One last thought – I’m not against the new Skittles web campaign. I think its a fresh approach that maybe didn’t consider all the corners (or they did, but don’t care). Skittles and MARS have taken the “everyone owns a pice of your brandmantra and acted literally. They’re telling consumers “what you say and do about us is better than what we can tell you”…although this also has the feeling of “we’re saving thousands in web development dollars”. Skittles deserves Kudos for their unique approach, but I don’t expect to see it copied soon.

Get busy and learn!

I’m creating a new list of places to educate yourself about social media, social networking, digital marketing, PR 2.0 and whatever else you want to call it. This list is in the spirit of #followfriday on Twitter (which I’ve been tagged in but never reciprocated, sorry!) and in response to questions about where to find more about social media. This is by no means a comprehensive or final list — there is no easy way to rank the 900+ people I follow on Twitter and the (seemingly) 100+ blogs and emails I try to stay up with. (I’ve even avoided going back to Tweet Deck b/c I think it’ll take a day to organize all the people and keywords I’m following!)

I attempted this last year, in the form of my favorite PR blogs. In the [near] future, I hope to publish more specific lists for those of you interested in just social media, sports marketing, golf-industry, young professionals, corporate examples or something else. For now, though, here’s a list (mostly from the top-of-my-head) of where to start if you want to get busy and start learning.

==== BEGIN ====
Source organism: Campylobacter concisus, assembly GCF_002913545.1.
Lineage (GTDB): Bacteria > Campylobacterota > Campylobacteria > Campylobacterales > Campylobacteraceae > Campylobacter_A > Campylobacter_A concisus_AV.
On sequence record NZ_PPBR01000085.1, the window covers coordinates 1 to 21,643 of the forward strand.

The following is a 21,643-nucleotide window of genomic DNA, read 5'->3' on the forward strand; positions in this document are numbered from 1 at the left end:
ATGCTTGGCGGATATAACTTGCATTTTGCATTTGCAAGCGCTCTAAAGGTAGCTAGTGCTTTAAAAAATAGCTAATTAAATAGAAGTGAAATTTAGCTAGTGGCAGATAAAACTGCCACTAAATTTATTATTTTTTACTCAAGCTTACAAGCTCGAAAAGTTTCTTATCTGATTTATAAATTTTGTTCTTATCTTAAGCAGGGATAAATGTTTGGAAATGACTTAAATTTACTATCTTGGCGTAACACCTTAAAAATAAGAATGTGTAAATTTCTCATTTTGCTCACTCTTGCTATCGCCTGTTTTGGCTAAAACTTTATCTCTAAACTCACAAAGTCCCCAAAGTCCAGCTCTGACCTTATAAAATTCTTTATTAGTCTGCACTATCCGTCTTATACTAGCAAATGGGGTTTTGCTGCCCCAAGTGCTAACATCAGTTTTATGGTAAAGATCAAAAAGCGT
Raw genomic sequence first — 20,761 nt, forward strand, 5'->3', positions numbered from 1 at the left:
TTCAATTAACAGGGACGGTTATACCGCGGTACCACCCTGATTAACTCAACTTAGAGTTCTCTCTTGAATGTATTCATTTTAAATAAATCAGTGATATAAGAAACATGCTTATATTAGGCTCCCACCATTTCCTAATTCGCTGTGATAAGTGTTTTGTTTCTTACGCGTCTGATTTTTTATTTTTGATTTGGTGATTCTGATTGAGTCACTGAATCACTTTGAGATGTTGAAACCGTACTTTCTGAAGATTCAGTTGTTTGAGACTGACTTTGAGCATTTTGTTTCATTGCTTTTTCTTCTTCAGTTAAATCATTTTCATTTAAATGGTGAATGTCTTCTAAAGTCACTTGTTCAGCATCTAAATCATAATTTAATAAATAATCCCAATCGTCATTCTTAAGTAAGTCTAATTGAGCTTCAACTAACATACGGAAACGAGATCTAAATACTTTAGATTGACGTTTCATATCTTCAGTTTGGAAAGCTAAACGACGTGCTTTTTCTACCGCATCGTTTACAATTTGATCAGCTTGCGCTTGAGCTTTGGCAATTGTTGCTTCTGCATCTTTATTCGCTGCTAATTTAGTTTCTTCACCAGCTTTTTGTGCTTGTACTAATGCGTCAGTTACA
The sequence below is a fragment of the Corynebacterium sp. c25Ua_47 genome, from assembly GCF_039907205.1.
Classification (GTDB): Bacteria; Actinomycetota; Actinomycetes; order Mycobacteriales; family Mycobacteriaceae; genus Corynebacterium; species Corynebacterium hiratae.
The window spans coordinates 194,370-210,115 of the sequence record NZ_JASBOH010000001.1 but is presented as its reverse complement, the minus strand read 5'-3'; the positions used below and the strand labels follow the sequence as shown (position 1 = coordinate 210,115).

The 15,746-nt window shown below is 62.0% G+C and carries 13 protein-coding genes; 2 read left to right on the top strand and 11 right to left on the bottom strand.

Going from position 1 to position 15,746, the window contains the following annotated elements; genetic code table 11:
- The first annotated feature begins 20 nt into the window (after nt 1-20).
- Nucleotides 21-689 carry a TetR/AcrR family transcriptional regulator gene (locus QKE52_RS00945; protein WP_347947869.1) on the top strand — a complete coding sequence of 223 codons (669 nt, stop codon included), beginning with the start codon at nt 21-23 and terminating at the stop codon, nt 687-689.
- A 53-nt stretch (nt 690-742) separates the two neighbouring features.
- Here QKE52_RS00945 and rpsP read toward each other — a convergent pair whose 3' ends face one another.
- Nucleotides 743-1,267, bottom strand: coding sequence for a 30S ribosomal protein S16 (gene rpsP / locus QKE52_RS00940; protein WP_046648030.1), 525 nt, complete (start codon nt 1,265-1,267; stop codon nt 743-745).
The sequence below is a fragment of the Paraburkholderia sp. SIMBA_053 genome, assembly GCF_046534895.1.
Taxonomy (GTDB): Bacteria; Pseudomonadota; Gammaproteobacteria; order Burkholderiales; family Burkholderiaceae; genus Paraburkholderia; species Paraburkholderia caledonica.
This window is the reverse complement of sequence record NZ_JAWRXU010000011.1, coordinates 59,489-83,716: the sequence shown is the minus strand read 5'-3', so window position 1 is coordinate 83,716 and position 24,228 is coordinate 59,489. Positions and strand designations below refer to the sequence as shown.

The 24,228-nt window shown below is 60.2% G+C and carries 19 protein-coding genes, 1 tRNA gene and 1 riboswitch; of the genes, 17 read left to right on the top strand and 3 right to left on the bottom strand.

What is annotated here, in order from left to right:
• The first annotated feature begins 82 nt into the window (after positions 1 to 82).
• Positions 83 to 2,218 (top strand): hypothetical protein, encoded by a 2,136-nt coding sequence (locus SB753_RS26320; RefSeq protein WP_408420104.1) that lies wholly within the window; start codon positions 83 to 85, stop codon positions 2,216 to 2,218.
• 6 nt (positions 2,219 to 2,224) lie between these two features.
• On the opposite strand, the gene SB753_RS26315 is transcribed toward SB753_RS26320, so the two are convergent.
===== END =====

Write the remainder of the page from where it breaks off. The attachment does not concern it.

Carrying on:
Who to Follow on Twitter:

(tip- if you haven’t already, get to www.twitter.com and sign up. Follow these people and follow the people they are following and talking to. Follow whatever interests you, say hi to a few people along the way and make Twitter usable for you.)

What to read, whether on the site, in email or your RSS reader:

I’ve left off a ton of people who are probably just as deserving of a shoutout. Feel free to nominate more sources of wisdom and knowledge in the comments and I’ll update this list accordingly.

Let’s start Social Media Club JAX!

After living here for seven months, I’ve come to love lots of things about Jacksonville. One thing, though, keeps me wishing I was still back in Portland — the passionate, engaged tech (geek) and social media community that thrives in PDX.